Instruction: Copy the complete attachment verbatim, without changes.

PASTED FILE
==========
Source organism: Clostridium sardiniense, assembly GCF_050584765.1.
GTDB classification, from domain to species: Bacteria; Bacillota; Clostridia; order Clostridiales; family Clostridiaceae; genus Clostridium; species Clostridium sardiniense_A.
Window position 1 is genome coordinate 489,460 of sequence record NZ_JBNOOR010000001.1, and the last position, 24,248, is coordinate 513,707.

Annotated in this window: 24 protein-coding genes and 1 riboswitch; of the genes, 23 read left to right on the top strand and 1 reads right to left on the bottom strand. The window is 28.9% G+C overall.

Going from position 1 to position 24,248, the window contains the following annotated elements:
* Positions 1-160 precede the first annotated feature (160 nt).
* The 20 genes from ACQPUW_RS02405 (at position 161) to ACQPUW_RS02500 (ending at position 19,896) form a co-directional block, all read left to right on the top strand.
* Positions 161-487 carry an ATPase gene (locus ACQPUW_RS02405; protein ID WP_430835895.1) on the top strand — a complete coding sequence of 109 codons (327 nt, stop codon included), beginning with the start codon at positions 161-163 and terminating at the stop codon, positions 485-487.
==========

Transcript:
Source organism: Clostridium sardiniense, assembly GCF_050584765.1.
GTDB classification, from domain to species: Bacteria; Bacillota; Clostridia; order Clostridiales; family Clostridiaceae; genus Clostridium; species Clostridium sardiniense_A.
Window position 1 is genome coordinate 489,460 of sequence record NZ_JBNOOR010000001.1, and the last position, 24,248, is coordinate 513,707.

Annotated in this window: 24 protein-coding genes and 1 riboswitch; of the genes, 23 read left to right on the top strand and 1 reads right to left on the bottom strand. The window is 28.9% G+C overall.

Going from position 1 to position 24,248, the window contains the following annotated elements:
* Positions 1-160 precede the first annotated feature (160 nt).
* The 20 genes from ACQPUW_RS02405 (at position 161) to ACQPUW_RS02500 (ending at position 19,896) form a co-directional block, all read left to right on the top strand.
* Positions 161-487 carry an ATPase gene (locus ACQPUW_RS02405; protein ID WP_430835895.1) on the top strand — a complete coding sequence of 109 codons (327 nt, stop codon included), beginning with the start codon at positions 161-163 and terminating at the stop codon, positions 485-487.